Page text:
What kind of pen is best for lefties?
Left-handed writers tend to hold their pens at a relatively steep angle, nearly perpendicular to the paper (some righties do this as well, and the following comments apply to them too). Most nibs are shaped for use at a shallower angle, and can catch and skip when used by a lefty.
In general, the nibs most suitable for lefties are rigid with rounded tips. Parker Duofolds nibs are a good bet, as are those found on Sheaffer pens from the later '20s and '30s. Many Sheaffers are found with turn-up nibs, which are especially well-suited to lefties. Manifold nibs, designed for making carbon copies, are also a good choice; these special-purpose nibs were offered by many companies, though Waterman nibs are the most often found so marked. Reverse oblique nibs, with a chisel tip sloping back to the right, are supposedly aimed at left-handers, but most lefties I know who use calligraphic tips prefer a simply straight-cut stub or italic.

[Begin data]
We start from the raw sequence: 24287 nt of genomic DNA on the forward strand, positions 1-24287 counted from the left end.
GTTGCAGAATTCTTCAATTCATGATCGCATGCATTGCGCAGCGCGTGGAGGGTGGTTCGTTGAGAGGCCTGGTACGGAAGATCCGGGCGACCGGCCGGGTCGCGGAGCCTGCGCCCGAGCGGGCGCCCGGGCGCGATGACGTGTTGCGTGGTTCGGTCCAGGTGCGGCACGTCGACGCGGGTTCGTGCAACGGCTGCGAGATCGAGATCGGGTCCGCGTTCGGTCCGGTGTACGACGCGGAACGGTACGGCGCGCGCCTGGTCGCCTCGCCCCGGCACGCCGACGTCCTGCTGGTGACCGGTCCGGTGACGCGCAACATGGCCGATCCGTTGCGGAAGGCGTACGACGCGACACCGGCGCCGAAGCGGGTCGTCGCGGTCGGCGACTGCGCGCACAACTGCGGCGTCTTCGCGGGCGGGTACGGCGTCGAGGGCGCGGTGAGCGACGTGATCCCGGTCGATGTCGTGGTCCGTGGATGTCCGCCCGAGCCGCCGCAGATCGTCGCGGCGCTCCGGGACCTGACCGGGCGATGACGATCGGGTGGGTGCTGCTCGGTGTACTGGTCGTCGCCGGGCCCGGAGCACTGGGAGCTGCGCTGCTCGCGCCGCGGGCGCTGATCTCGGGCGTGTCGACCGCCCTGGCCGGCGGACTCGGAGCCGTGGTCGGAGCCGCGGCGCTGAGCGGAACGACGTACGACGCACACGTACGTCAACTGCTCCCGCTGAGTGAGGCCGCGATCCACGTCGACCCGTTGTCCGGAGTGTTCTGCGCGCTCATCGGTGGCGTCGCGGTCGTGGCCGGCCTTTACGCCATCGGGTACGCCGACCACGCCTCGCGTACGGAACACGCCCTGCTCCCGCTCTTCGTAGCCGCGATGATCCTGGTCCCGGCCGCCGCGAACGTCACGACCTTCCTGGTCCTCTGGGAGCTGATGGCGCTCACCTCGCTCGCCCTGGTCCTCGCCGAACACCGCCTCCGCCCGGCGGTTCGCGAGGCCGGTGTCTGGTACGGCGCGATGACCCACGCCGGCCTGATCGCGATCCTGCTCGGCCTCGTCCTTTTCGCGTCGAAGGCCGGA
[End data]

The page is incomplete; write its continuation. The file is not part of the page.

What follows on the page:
Most left-handers don't do well with flexible nibs. When a flex nib is held at a steep angle, the writing pressure that would normally cause the tines to spread does more to make the tip dig into the paper instead, while the flexibility of the tines magnifies the effect of any roughness encountered. This can be particularly severe when the pen is pushed rather than pulled across the paper.